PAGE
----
There were various statements made in reference to the character of Theodore Daviess, Sr., and Larue Daviess, but there was only one sentiment expressed as to Theodore Daviess, Jr., he was esteemed in the community of Harrodsburg above almost any other young man in Mercer County. It was in the proof that he was honorable, true, quiet and modest. Larue was hasty, impetuous and quarrelsome, but Theodore had all of the heroic elements in his composition. After his father fell in the court house and his brother outside, Theodore exhausted his pistol, then clinched with Phil, Jr., and used it as a club until Captain Phil Thompson came up and someone called to him to run, he realized that he was fighting with an empty pistol, the odds were against him and that a retreat was necessary. When he reached the bank corner he was shot in the back by Captain Thompson who pursued him to that point. Captain Thompson said afterwards, that he would give the world if he had it, to recall that last fatal shot. When the last shot was fired Captain Thompson turned back and Theodore continued down Main Street to the express office, in which he was engaged and over which he had his room. When he reached his door he found it locked, after breaking it open, he fell upon the bed where he died the next morning at 11 a. m. Before he died be sent assurances of forgiveness to the Thompsons.
The friends of Captain Thompson claimed as extenuation of that last shot, that he had just a moment before seen Theodore and his son Phil engaged in deadly conflict, the face and shirt of his son were covered with blood and he himself had been severely wounded. The whole fight had not lasted longer than two minutes.
Theodore Daviess, Jr., had a wound in his left hand and one in the lower part of the back passing through the abdomen, which caused his death. Theodore Daviess, Sr., was shot in only one place, the ball entered about an inch and a half below the left nipple and ranging through to the right side of the spine. Larue Daviess had four wounds, one through the left wrist lodging under the skin, another higher up on the same arm, another in the breast just under the collar bone and the fourth in the right side of the back near the spine; he was shot by balls of different size, the shots in the arm were of the same caliber and the other two were from a different pistol.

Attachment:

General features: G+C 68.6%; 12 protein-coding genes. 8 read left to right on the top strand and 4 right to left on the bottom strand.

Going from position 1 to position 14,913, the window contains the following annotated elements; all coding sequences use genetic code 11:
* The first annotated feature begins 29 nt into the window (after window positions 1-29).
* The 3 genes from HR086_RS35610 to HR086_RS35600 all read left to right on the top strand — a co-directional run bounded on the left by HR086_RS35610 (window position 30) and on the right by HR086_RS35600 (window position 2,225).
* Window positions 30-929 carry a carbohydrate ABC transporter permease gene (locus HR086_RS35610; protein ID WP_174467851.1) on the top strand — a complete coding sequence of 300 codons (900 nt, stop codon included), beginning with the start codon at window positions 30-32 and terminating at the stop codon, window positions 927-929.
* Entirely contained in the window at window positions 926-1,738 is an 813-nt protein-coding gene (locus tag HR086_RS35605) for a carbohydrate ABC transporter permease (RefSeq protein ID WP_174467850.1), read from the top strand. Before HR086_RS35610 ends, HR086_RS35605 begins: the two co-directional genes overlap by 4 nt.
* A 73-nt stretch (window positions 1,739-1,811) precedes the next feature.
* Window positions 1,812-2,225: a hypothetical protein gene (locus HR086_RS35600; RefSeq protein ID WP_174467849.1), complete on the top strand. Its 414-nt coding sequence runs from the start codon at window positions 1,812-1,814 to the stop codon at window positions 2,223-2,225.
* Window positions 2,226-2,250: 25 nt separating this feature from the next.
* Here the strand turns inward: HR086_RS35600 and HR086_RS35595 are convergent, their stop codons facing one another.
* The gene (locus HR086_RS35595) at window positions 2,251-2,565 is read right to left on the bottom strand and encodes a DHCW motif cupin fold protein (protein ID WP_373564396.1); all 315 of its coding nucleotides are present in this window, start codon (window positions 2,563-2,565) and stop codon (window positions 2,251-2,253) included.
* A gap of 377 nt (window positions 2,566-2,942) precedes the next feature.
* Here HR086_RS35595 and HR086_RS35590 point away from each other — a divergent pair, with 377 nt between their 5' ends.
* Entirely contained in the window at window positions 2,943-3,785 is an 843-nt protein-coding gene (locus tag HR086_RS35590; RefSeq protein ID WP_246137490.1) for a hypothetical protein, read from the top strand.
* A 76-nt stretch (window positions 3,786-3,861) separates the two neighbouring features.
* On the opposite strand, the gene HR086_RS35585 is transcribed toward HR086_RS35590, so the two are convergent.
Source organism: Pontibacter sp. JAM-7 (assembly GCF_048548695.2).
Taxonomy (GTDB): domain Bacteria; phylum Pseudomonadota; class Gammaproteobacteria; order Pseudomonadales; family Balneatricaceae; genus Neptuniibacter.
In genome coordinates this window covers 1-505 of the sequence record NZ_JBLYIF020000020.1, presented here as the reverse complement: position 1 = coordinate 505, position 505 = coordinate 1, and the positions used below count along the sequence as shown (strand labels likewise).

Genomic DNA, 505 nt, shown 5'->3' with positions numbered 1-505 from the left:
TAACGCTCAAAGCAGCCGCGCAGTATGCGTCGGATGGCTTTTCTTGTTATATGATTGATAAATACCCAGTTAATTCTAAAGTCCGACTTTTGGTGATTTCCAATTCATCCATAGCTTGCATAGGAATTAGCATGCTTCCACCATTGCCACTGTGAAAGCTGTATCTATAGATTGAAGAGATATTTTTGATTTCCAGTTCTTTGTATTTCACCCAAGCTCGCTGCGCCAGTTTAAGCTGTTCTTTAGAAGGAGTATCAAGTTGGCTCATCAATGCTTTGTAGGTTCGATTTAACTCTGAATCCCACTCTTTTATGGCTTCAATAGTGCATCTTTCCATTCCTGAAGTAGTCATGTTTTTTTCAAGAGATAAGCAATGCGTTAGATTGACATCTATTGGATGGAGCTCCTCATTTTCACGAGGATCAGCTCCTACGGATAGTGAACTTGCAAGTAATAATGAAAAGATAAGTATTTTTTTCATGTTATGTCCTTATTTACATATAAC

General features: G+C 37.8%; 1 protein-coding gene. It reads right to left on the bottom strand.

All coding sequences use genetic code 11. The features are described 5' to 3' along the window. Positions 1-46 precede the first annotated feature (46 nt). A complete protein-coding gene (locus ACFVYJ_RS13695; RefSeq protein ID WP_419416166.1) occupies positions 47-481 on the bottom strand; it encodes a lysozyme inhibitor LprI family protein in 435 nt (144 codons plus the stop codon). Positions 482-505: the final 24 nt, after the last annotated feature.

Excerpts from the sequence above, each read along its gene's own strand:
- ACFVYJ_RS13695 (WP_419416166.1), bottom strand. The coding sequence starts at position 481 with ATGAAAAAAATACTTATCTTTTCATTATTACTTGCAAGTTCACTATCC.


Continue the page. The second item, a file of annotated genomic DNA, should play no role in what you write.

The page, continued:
The prosecution examined only twenty-eight of the forty witnesses subpoenaed for the State.
The main witness for the defense, and he presented practically the whole theory of the defense, was Hon. J. C. Wickliffe, Circuit Judge of the Seventh Judicial district. He said, “I am Judge of this Circuit. I was presiding here on the 26th of November and saw a portion of the conflict between the Thompsons and the Daviesses. I had taken precaution to suppress any outbreak, after one of the officers of the court had warned me that there was bad feeling between the parties on account of the suit of Meaux v. Daviess. On Monday the 13th day of the court, I directed Mr. Cummins, the sheriff, to arm himself and six other good men and suppress any outbreak. I gave the warning in open court just after swearing the jury. During the progress of the trial I noted the bearing of the Daviesses and the Thompsons. Phil Thompson, Sr., and his two sons testified in the case. I saw nothing offensive in their manner, though Captain Thompson seemed a little excited but not offensive in his manner. The manner of Theodore Daviess, Sr., while testifying, I thought rather offensive to some of the witnesses; after Mr. Daviess, Sr., had been introduced a second time as a witness, he began some remark, when Judge Durham stopped him. Young Phil rose up and turned towards me and said, ' Let him go on and state all he knows about it.' I remarked, ' I'm running this machine,' at this moment Captain Thompson was sitting on a table or chair near the railing. My attention was first attracted to the difficulty in this wise: I saw young Phil going towards the door and just behind him was Larue and Theodore Daviess, Jr. I thought it boded no good, so I looked around for the sheriff. Theodore Daviess, Sr., jumped up and started towards the door, pistol in hand, when I said, ‘Bring those men back.' Just then three shots were fired in the aisle leading towards the door. I did not see young Phil any more until the fight was over. When the three shots were fired I protected myself behind the desk. A volley of five or six shots soon followed. Davis Thompson was on my right side, inside the bar and near the stove, when I got behind the desk I saw him facing towards me; I saw a shot strike him just above the hem of his pants across the abdomen. I afterwards saw the rent, his hat was also perforated, I saw the dust fly from his pants when struck; about the same time he returned the fire, using the pistol in his left hand. At the time young Phil was testifying Larue Daviess was standing near the stove with his hand, in his pocket as if he had a pistol.